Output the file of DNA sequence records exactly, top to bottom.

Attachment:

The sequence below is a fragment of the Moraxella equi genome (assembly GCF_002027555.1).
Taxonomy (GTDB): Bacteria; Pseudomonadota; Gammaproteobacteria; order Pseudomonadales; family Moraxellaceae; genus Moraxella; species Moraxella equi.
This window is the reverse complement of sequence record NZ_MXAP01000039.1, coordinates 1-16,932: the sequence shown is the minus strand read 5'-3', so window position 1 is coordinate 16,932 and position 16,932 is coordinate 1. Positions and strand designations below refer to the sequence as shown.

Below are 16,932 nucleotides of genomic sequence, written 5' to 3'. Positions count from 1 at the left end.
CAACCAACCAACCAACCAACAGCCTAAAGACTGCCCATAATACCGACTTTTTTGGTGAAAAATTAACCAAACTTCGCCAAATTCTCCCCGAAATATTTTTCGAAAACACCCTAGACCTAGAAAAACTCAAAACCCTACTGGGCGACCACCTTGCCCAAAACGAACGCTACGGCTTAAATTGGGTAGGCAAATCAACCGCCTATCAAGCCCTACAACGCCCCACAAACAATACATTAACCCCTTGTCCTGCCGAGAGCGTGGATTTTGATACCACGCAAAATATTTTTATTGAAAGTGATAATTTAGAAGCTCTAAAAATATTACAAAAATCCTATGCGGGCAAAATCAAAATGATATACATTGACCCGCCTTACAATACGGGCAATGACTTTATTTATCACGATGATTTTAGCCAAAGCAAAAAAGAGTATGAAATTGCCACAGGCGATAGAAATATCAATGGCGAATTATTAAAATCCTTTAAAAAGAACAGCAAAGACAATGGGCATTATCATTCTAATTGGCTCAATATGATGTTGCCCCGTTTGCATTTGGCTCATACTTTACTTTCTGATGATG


The sequence below is a fragment of the Moraxella equi genome (assembly GCF_002027555.1).
Taxonomy (GTDB): Bacteria; Pseudomonadota; Gammaproteobacteria; order Pseudomonadales; family Moraxellaceae; genus Moraxella; species Moraxella equi.
This window is the reverse complement of sequence record NZ_MXAP01000039.1, coordinates 1-16,932: the sequence shown is the minus strand read 5'-3', so window position 1 is coordinate 16,932 and position 16,932 is coordinate 1. Positions and strand designations below refer to the sequence as shown.

Below are 16,932 nucleotides of genomic sequence, written 5' to 3'. Positions count from 1 at the left end.
CAACCAACCAACCAACCAACAGCCTAAAGACTGCCCATAATACCGACTTTTTTGGTGAAAAATTAACCAAACTTCGCCAAATTCTCCCCGAAATATTTTTCGAAAACACCCTAGACCTAGAAAAACTCAAAACCCTACTGGGCGACCACCTTGCCCAAAACGAACGCTACGGCTTAAATTGGGTAGGCAAATCAACCGCCTATCAAGCCCTACAACGCCCCACAAACAATACATTAACCCCTTGTCCTGCCGAGAGCGTGGATTTTGATACCACGCAAAATATTTTTATTGAAAGTGATAATTTAGAAGCTCTAAAAATATTACAAAAATCCTATGCGGGCAAAATCAAAATGATATACATTGACCCGCCTTACAATACGGGCAATGACTTTATTTATCACGATGATTTTAGCCAAAGCAAAAAAGAGTATGAAATTGCCACAGGCGATAGAAATATCAATGGCGAATTATTAAAATCCTTTAAAAAGAACAGCAAAGACAATGGGCATTATCATTCTAATTGGCTCAATATGATGTTGCCCCGTTTGCATTTGGCTCATACTTTACTTTCTGATGATG